Don’t disrespect Cowdenbeath, or the club’s home, in front of Robbie Neilson. The Hearts head coach knows he owes the Central Park club a considerable debt. It could be argued that they helped make him what he is today, which is a three-time winner of manager of the month.
Neilson completed the awards hat-trick yesterday, following a month when Hearts strengthened their stranglehold at the top of the Championship. Not bad considering that this is his maiden season in the dug-out. Some may wonder how much influence Cowdenbeath, where Hearts aim to continue their unbeaten start to the league season tomorrow, can have had on Neilson’s progress. After all, he was only there on loan for eight games in the 1999-2000 season.
However, it was, he explained yesterday, his first taste of “men’s football”. It was also where he began to develop a working relationship with Craig Levein, who was manager at Cowdenbeath at the time. Levein, of course, again placed great faith in Neilson when promoting him to manager at Tynecastle following his arrival as director of football in May.
Neilson first crossed paths with Levein at Hearts, shortly before the latter was appointed manager at Cowdenbeath in November 1997. But Neilson was only a youth player then. The full-back’s later loan move to Cowdenbeath saw him take a significant step forward; it is where he made his professional debut against Queen’s Park, 15 years ago this month.
Neilson played another seven times for the club, who were then in the Third Division, before being recalled by Hearts. But he stressed yesterday that he loved his time there, brief though it was. It was certainly a step up from boys’ club football on the west coast, and the sometimes painful experience of playing on ash pitches.
“I came from boys’ club football so I was used to it,” smiled Neilson. “Anything better than an ash pitch was a step up! I enjoyed my time at Cowdenbeath. It was my first taste of men’s football – and there was a great group of guys there at the time.”
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As ever when the subject of Cowdenbeath is being discussed, Neilson was pressed on his memories of playing at a ground that is often billed as the last word in inhospitable lower league venues. The tread of wheels skirt the side of the playing area, the result of stock car racing each Saturday night that helps sustain the football club.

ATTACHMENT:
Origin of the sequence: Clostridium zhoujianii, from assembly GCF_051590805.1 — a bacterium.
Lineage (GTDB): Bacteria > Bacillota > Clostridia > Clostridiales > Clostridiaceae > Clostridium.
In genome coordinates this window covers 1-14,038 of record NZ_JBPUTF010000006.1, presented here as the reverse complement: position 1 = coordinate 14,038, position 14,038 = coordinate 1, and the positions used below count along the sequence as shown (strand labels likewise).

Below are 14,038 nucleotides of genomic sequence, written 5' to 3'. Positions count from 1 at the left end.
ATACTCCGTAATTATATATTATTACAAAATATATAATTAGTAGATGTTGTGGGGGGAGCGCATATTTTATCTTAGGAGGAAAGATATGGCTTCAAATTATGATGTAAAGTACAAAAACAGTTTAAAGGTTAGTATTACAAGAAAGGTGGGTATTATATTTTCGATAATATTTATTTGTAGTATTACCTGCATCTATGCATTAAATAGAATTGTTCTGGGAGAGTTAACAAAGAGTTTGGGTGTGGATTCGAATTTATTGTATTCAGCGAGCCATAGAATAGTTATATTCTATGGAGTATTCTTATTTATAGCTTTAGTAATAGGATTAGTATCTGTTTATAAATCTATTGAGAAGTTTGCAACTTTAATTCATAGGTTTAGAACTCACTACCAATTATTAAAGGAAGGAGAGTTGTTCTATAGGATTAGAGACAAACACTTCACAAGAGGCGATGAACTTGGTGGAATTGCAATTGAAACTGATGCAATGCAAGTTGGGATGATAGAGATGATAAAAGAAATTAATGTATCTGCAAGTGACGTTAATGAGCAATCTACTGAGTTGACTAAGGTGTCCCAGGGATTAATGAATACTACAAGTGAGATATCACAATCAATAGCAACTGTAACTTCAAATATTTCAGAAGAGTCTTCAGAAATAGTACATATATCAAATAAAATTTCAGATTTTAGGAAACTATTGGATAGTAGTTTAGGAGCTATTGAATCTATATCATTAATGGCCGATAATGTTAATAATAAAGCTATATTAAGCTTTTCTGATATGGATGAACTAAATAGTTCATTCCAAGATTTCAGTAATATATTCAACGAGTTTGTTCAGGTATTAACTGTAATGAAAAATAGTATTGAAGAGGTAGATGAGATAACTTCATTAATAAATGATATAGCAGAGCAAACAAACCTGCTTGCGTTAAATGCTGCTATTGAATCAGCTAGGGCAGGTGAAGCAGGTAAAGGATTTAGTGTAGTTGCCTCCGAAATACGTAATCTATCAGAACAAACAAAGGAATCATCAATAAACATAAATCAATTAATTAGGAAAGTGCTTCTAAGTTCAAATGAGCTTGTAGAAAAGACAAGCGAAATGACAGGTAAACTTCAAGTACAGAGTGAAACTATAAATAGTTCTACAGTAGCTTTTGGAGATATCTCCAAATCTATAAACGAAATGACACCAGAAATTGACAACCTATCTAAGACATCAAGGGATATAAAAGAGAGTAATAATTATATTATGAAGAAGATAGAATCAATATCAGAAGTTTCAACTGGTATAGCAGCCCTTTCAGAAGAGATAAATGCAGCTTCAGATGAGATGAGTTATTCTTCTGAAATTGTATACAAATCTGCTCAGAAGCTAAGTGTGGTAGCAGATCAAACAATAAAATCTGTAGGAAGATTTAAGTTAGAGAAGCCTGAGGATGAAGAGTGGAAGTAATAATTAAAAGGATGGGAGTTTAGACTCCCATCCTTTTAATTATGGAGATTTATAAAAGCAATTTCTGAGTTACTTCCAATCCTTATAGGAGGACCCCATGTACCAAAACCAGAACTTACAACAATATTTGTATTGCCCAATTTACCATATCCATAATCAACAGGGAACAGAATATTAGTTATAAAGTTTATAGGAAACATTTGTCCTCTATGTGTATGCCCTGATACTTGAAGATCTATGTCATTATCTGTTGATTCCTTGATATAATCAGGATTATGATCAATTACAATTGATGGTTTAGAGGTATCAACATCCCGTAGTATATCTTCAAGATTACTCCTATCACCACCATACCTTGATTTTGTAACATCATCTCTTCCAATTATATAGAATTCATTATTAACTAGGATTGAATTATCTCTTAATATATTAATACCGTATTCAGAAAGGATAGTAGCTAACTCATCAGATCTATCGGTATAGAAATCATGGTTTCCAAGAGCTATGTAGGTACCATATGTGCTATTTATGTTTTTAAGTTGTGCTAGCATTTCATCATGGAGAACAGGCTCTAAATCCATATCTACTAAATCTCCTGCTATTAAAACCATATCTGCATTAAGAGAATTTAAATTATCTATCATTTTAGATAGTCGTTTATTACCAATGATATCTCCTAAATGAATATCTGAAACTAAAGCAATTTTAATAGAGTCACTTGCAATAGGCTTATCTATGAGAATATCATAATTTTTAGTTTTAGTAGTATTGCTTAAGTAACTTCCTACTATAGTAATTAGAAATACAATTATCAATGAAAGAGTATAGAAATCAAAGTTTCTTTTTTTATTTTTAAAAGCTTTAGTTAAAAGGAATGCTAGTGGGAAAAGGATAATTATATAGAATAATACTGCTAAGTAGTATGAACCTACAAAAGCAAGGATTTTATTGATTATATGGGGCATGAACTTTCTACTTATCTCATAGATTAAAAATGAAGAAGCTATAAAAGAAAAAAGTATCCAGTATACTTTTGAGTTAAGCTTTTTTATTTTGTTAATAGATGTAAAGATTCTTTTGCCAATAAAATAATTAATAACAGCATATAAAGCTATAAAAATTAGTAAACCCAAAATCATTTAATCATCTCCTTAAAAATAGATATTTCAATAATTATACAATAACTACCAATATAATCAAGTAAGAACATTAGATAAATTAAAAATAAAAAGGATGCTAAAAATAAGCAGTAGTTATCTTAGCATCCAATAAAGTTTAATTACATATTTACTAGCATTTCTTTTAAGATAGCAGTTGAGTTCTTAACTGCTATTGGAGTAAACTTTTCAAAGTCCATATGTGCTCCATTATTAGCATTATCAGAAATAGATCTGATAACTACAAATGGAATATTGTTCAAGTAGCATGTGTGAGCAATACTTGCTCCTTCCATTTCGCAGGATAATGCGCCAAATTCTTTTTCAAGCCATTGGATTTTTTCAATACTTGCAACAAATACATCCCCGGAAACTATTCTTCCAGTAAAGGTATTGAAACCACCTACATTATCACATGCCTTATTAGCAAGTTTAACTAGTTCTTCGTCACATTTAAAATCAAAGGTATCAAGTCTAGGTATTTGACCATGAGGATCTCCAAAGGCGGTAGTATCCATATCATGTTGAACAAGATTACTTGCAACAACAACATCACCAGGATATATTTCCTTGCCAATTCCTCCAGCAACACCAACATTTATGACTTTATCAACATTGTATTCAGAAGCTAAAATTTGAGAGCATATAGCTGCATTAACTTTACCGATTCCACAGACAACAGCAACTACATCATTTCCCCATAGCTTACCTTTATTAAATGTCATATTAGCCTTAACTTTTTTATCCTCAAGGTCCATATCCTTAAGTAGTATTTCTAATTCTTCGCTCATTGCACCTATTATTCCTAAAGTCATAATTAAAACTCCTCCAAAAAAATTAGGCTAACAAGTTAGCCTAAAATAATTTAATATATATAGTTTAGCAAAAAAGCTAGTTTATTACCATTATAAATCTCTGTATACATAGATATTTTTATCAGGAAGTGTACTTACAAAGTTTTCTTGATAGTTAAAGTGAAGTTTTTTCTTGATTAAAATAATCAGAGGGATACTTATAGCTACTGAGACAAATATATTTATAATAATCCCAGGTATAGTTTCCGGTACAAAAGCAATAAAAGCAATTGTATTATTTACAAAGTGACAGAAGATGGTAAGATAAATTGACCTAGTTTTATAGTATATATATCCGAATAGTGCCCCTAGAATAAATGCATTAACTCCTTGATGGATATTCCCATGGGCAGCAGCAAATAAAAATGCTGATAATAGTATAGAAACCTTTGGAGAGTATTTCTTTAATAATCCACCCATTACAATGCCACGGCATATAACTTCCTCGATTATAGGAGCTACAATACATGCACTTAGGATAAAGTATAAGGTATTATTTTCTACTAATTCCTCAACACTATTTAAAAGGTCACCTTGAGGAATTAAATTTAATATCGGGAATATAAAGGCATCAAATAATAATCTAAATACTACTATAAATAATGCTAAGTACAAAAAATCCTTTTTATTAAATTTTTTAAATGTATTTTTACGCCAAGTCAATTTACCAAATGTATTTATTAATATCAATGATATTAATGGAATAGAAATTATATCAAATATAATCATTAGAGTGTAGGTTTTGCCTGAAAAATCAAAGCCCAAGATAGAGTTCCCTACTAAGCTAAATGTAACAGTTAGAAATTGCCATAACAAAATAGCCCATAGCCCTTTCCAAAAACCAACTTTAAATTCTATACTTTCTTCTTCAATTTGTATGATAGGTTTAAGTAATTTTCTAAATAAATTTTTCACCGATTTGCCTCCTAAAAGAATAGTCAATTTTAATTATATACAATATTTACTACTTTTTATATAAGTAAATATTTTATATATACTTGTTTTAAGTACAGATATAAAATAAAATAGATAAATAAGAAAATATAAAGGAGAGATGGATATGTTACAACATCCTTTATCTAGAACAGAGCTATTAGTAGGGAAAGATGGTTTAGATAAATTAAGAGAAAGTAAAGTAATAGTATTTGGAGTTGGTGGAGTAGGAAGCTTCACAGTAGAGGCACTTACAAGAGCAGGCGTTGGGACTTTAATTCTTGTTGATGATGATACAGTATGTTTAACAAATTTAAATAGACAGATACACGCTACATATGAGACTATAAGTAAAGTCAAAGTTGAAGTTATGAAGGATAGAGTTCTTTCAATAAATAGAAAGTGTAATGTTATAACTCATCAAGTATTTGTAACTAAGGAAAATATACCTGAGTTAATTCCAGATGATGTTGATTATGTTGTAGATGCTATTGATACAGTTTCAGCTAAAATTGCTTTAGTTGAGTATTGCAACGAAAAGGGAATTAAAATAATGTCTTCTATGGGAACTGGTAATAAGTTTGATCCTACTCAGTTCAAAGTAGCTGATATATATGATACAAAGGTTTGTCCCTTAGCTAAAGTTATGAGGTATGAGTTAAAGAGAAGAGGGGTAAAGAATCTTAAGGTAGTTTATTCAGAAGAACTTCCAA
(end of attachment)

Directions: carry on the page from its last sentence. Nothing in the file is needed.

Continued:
“I don’t remember ever being hurried out of the changing rooms to make way for the stock cars – but I do remember being chased because a car boot sale was on,” said Neilson. “I don’t know if they’re still doing that in the morning but they used to. In fairness to Cowdenbeath, I spoke to [manager] Jimmy Nicholl in pre-season and he said the crowds they get for the stock cars are phenomenal – and the money they take is great so it’s good for the club if they’re getting money from that. It can be difficult to fill stadiums these days so, if you can bring in extra money, we should be all for it.”
Neilson took a mixture of first-team and under-20 players to Central Park in August for a friendly match to ensure they were prepared for the type of experience he knows can be challenging. “It’s about answering the old question: ‘Aye, How will they handle a game at Cowdenbeath in December?’ ” said Neilson. “It’s a real test for us, a big one in so many ways, entirely different from the game at Tynecastle, where we managed to pass the ball and do well. This will be a different environment and it can, at times, become a battle to win there. We know that, we accept that we might have to grind out a win. We will always try to pass it but you have to accept that there are times to change your style a wee bit.”
Neilson was speaking after picking up his latest managerial award, earned after another month in which Hearts remained unbeaten in the league. Included in the run was a win over Rangers that established a nine-point lead at the summit. Neilson gazed out at the snow falling outside at Riccarton yesterday and praised his players, who have shown a will to work whatever the weather.
“It’s nice that all the hard work the players are doing is recognised,” he said. “The players work really hard every day. There hasn’t been a lull. Every day they come in desperate to do well, competing against each other, and that’s great for a manager. Even days like this, they’re keen to get out there.”
Neilson noted Levein’s recent comments that the club would be seeking to find a short-term replacement for striker Osman Sow, who will be sidelined for at least another five weeks with a torn thigh muscle.
The manager played down reports that Hearts are hoping to bring in a player on loan from the Scottish Premiership in the coming days. Rather, they will wait to see who is available to sign in January, when the window opens. “It probably won’t be a loan deal at the moment, because there’s only a couple of weeks left until the window,” he said. “At the moment we could only get in a Premiership, League 1 or League 2 player on loan – and there’s not a lot out there, with nobody really carrying big squads.
“But definitely in January we’ll be looking to get somebody in,” he added. “It’s about whittling it down to see what the best option is. I feel for Osman because it’s difficult for him. He was injured, was nearly back and then got injured again. I don’t want to rush him back because we’ll definitely have a lot of big games at the end of the season and I want him to be ready for them.”
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